When Gov. Bruce Rauner talks about making Illinois a “right-to-work” state, it may not sound that bad to you. I mean, shouldn’t we all have the right to work? The right to earn a living and provide for our families? The right to seek success, to build our careers, and to achieve our share of the American Dream?

OPINION

The trouble is, when the governor talks about the “right to work,” he’s not talking about our fundamental right as Americans to earn a fair day’s pay for a good day’s work. In fact, the governor’s “right to work” means just the opposite — it’s actually a mechanism that gives greedy corporations the right to pay below-market wages, the right to fire people without good cause, and the right to ignore the labor unions that are committed to making our nation’s middle-class workers prosperous and secure.

Right now, Illinois is a “fair share” state. That means that, if a majority of employees in a workplace vote to be represented by a labor union that will negotiate on their behalf, workers who opt out of union membership must still pay a fee to the union. That fee covers their “fair share” of the cost of bargaining, implementing and enforcing the contract. In “right-to-work” states, non-union workers are not required to pay those fees. As a result, their unions may not have the resources they need to forge a strong bargain and make sure the employer abides by it.

Gov. Rauner and the shadowy special interests that are demanding new “right-to-work” laws in Illinois municipalities claim they are just trying to empower local communities and stimulate economic growth. But research shows that these misnamed “right-to-work” laws actually undermine a state’s economy, pushing down average wages across the board for union and non-union workers alike.

According to data from the U.S. Bureau of Labor Statistics and the U.S. Census Bureau, the average non-union wages in “fair share” states, such as Illinois, are 10.2 percent higher than non-union wages in “right to work” states. In fact, last year the average wages in non-union households in Illinois outpaced average non-union wages in almost every “right to work” state in the Union. (The sole exception is Virginia, where average wages are skewed by the thousands of extremely well-paid lobbyists – many of them hired by those same shadowy special interests – who live in exclusive Virginia suburbs outside Washington D.C.).

A recent study from the Economic Policy Institute, a non-partisan Washington-based think tank that focuses on labor research, found that, even after controlling for a wide range of varying labor market conditions, average overall (union and non-union) wages in “right-to-work” states are about 3 percent lower than in “fair share” states like ours. That means the typical full-time worker in a “right-to-work” state makes $1,558 less each year than the average worker in a state like Illinois.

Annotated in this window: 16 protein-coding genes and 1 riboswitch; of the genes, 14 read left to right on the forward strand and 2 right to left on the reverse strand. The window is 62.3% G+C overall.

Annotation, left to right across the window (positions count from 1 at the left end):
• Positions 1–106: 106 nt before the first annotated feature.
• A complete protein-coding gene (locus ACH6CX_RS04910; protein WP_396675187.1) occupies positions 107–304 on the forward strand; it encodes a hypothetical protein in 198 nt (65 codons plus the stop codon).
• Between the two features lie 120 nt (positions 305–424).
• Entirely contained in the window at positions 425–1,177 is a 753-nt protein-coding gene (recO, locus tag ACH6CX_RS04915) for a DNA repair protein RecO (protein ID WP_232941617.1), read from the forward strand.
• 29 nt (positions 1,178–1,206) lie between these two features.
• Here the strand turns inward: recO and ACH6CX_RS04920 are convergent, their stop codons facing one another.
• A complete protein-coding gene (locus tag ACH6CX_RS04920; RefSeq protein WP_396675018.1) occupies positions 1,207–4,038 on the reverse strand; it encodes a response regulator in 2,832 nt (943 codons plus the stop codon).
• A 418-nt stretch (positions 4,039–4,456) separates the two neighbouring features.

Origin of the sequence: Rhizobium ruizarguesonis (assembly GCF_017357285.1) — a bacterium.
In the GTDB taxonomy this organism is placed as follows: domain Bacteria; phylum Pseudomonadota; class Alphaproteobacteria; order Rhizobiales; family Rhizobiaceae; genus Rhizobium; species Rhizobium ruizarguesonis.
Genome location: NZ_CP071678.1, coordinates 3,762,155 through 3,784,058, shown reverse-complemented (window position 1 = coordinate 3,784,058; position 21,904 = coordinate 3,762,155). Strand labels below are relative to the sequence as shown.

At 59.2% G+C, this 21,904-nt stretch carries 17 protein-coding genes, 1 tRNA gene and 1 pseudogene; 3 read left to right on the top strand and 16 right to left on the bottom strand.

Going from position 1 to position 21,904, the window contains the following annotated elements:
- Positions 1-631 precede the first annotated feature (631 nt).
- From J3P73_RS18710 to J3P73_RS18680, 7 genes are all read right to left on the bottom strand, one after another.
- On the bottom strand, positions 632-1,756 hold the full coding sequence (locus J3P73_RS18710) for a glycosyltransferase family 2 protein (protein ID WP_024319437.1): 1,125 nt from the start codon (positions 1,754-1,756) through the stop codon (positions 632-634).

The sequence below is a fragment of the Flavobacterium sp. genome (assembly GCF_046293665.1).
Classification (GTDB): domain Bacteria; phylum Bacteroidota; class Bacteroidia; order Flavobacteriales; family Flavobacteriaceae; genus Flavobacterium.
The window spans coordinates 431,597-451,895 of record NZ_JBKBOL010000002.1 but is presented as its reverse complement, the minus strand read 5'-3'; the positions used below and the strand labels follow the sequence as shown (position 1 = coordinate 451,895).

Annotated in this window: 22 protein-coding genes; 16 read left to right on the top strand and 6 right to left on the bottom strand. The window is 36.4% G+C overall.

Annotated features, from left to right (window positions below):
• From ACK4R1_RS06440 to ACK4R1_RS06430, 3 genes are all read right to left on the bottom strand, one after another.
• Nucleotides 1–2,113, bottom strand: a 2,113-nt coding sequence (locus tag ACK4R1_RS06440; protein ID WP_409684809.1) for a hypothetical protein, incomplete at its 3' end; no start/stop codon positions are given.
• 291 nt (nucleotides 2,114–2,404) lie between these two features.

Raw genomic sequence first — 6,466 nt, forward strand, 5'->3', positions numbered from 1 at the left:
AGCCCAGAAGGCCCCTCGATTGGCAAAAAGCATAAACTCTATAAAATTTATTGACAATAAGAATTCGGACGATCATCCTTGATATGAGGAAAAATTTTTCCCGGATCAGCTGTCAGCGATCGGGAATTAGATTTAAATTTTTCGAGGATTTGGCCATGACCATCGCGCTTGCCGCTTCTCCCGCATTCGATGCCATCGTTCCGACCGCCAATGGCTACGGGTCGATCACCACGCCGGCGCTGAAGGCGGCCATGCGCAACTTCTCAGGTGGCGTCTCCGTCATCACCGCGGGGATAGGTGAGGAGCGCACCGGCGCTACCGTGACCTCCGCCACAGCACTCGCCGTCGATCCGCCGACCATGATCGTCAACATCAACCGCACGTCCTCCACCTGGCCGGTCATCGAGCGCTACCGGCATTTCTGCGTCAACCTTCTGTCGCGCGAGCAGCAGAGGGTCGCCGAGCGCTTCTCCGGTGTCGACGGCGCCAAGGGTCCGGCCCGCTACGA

That’s no surprise. Because the true goal of “right-to-work” laws is to reduce wages for working men and women, union and non-union alike. That’s why those wealthy special interests are willing to spend so much to promote “right-to-work” legislation and elect anti-union candidates, like Bruce Rauner, who will put those “right-to-work” laws at the very top of their political agendas.

We can’t expect to strengthen Illinois’ economy by pitting middle-class workers against one another in a race to the bottom that ends in lower wages and fewer opportunities for everyone. Instead, we need to build an agenda that will drive economic growth by playing to Illinois’ strengths: expanding and building on our highly skilled work force, promoting innovation and strengthening our world-class infrastructure.

Don’t be fooled the next time you hear about a law that will give you the “right to work.” As an American, you already have the right to work hard every day. What you need – what we all need – is the right to thrive.

Ben Winick is vice president for policy for Innovation Illinois, a nonpartisan research and advocacy organization dedicated to promoting progressive public policies.